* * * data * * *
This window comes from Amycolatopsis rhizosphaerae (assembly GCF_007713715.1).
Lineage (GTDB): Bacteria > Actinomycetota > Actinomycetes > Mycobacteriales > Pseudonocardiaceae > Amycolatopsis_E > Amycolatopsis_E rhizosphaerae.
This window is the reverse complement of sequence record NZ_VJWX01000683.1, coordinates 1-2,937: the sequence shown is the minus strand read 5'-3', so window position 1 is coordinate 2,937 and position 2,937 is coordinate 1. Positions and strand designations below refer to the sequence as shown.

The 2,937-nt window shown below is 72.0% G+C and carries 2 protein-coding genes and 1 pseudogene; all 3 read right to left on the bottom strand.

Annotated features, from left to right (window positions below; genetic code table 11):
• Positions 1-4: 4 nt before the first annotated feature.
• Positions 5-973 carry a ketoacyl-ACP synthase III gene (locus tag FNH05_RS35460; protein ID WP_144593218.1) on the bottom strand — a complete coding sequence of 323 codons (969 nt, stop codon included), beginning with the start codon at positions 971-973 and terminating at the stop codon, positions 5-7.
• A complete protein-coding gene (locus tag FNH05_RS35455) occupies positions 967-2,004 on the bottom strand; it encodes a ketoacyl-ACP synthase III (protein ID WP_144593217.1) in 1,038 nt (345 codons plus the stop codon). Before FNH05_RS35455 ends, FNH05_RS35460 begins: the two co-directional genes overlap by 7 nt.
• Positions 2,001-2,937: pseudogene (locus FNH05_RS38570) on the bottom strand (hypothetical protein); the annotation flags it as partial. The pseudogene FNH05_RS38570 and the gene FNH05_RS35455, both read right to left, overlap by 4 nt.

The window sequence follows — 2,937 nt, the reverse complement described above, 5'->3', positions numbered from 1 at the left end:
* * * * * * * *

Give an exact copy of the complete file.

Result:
This window comes from Amycolatopsis rhizosphaerae (assembly GCF_007713715.1).
Lineage (GTDB): Bacteria > Actinomycetota > Actinomycetes > Mycobacteriales > Pseudonocardiaceae > Amycolatopsis_E > Amycolatopsis_E rhizosphaerae.
This window is the reverse complement of sequence record NZ_VJWX01000683.1, coordinates 1-2,937: the sequence shown is the minus strand read 5'-3', so window position 1 is coordinate 2,937 and position 2,937 is coordinate 1. Positions and strand designations below refer to the sequence as shown.

The 2,937-nt window shown below is 72.0% G+C and carries 2 protein-coding genes and 1 pseudogene; all 3 read right to left on the bottom strand.

Annotated features, from left to right (window positions below; genetic code table 11):
• Positions 1-4: 4 nt before the first annotated feature.
• Positions 5-973 carry a ketoacyl-ACP synthase III gene (locus tag FNH05_RS35460; protein ID WP_144593218.1) on the bottom strand — a complete coding sequence of 323 codons (969 nt, stop codon included), beginning with the start codon at positions 971-973 and terminating at the stop codon, positions 5-7.
• A complete protein-coding gene (locus tag FNH05_RS35455) occupies positions 967-2,004 on the bottom strand; it encodes a ketoacyl-ACP synthase III (protein ID WP_144593217.1) in 1,038 nt (345 codons plus the stop codon). Before FNH05_RS35455 ends, FNH05_RS35460 begins: the two co-directional genes overlap by 7 nt.
• Positions 2,001-2,937: pseudogene (locus FNH05_RS38570) on the bottom strand (hypothetical protein); the annotation flags it as partial. The pseudogene FNH05_RS38570 and the gene FNH05_RS35455, both read right to left, overlap by 4 nt.

The window sequence follows — 2,937 nt, the reverse complement described above, 5'->3', positions numbered from 1 at the left end: